VADODARA: The Indian Institute of Public Health (IIPH) which had been asked to asked by the government to do GIS mapping of all primary health centres and suggest locations for new PHCs to cater to increase in population, has recommended that every industrial cluster like JDIC area should have primary health centres with special focus on occupational health.
Revealing this to TOI, IIPH Director, DileepMavlankar says all the government medical colleges should also have atleast one occupational health specialist each, who can be consulted for patients reporting in PHCs with occupational diseases or accidents. ” Once our new building comes up, the IIPH is also going to start Master of Public Health in Occupational Health,” Dr Mavlankar revealed.
The need to focus on occupational health is great In India, where labour is cheap and easily available. Given high levels of mortality and accident rates in work places,the area should not be left neglected anymore. “the first step is to ensure comprehensive data or surveys,” the public health expert suggested at a seminar on Occupational Health Movement in India which was organized by Peoples’ Training and Research Centre (PRTC) organization, here, recently.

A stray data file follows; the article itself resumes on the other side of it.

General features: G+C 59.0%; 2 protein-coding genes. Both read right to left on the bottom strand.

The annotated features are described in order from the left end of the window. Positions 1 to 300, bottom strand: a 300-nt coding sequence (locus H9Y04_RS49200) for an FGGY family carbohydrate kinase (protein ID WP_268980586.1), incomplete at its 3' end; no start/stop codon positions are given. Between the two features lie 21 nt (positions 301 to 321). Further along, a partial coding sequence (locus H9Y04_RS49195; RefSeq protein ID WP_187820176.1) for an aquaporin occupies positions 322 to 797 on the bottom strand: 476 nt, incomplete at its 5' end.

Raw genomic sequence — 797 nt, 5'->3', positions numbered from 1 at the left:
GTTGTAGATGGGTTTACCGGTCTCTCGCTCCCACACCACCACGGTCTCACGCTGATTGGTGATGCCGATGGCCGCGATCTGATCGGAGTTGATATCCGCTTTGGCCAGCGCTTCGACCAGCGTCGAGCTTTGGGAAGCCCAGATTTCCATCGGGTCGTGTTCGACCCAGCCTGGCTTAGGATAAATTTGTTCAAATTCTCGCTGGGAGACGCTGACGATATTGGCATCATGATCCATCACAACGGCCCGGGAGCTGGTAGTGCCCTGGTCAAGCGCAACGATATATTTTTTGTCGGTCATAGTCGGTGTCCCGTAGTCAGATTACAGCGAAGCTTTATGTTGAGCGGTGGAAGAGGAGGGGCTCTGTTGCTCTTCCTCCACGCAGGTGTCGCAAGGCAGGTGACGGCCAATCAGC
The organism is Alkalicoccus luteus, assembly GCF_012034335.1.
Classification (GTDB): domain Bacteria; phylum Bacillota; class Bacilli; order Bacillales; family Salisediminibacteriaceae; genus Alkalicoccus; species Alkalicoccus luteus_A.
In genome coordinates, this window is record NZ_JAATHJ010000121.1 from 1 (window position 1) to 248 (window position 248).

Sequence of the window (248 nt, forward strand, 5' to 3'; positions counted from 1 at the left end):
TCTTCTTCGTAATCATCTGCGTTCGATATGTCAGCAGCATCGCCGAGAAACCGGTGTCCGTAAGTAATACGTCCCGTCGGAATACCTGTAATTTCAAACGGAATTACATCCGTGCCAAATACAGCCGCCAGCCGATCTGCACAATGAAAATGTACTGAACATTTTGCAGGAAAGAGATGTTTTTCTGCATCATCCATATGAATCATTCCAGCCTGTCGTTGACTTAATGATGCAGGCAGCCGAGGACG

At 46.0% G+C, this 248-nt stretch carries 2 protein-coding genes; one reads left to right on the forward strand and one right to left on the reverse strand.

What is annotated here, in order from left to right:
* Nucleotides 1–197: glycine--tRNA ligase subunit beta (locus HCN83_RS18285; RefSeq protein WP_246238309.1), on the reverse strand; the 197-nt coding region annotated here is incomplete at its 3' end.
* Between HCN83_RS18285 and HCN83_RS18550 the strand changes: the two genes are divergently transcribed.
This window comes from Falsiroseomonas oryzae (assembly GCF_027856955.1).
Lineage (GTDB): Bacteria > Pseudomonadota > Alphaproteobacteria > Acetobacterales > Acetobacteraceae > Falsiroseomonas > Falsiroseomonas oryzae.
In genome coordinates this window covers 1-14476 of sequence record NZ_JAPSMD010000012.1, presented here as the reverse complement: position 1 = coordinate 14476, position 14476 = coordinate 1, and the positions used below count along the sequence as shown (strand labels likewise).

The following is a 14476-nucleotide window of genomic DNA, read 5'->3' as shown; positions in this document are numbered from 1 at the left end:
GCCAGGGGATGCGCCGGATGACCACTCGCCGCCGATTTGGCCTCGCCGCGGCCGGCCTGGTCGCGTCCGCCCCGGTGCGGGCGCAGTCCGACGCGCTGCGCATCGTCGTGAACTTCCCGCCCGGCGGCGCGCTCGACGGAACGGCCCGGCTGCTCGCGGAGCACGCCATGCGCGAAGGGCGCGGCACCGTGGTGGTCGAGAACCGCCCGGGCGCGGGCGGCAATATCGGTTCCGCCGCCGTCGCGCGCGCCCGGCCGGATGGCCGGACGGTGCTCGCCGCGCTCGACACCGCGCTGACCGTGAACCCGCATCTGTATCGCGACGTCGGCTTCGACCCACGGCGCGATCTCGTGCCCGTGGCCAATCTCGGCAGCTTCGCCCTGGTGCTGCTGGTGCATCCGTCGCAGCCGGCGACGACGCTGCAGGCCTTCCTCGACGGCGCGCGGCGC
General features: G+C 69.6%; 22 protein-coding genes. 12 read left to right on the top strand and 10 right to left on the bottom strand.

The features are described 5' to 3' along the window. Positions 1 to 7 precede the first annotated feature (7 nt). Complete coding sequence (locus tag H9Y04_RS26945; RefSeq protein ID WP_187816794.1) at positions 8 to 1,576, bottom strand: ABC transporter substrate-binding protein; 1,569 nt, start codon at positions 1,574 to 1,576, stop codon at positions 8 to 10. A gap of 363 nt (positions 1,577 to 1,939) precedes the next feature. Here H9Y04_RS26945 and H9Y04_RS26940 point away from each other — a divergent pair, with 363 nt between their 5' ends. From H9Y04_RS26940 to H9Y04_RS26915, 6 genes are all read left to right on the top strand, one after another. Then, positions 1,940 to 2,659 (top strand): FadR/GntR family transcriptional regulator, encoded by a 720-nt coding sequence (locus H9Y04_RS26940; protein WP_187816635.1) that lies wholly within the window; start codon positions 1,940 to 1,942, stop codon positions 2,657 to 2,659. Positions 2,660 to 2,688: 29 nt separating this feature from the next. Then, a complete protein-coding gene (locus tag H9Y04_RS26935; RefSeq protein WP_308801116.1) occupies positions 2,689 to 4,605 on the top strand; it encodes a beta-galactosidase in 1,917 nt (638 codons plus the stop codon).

The gathering of doctors, industry representatives, workers, NGOs was addressed by prominent names such as Sanjiv Pandita, Director, Asia Monitor Resource Centre, Hong Kong, Sugio Furuya, Secretary General, Japan Occupational Safety and Health Resources and Asian Ban Asbestos Network, and Jagdish Patel, executive director of PTRC, besides Dr Mavlankar.
The seminar, held on the 28th anniversary of Bhopal Gas tragedy, was to mark the 20 years of existence of PTRC.
“In the absence of specific diagnosis– which could be due to any reason, lack of medical professionals, facilities, diagnostic tools, workers’ hesitation or inability to avail of the available facilities, or, sometimes, doctors unwillingness to specify cause of death- there is no comprehensive data available to show us the extent of occupational deaths or diseases,” said Dr Dileep Mavlankar.
Even the ESI hospitals, which specifically cater to workers were not focused on data gathering and in a nation, where one dead workers can be immediately replaced with another, more needy worker, this area continues to remain neglected, speakers said. “Governments’ focus in on terms like productivity and development, occupational deaths and accidents then become merely collateral damage,” the speakers pointed out.
In the absence of proper diagnosis, the worker and his family also lose out on compensation for diseases or deaths. “Since most of these happen to be male adults and often only beard earners of their homes, the entire family suffers.
The economic loss of such families is never taken into account while making plans and policies, ” they said.
“Our society is not generally oriented towards taking basic precautions at workplaces, which is adding to the problem, but this alone can prevent so many accidents and deaths,” said a worker from a leading industrial concern who
described how simple things as wearing gloves and masks had contributed to the improved health of the workers.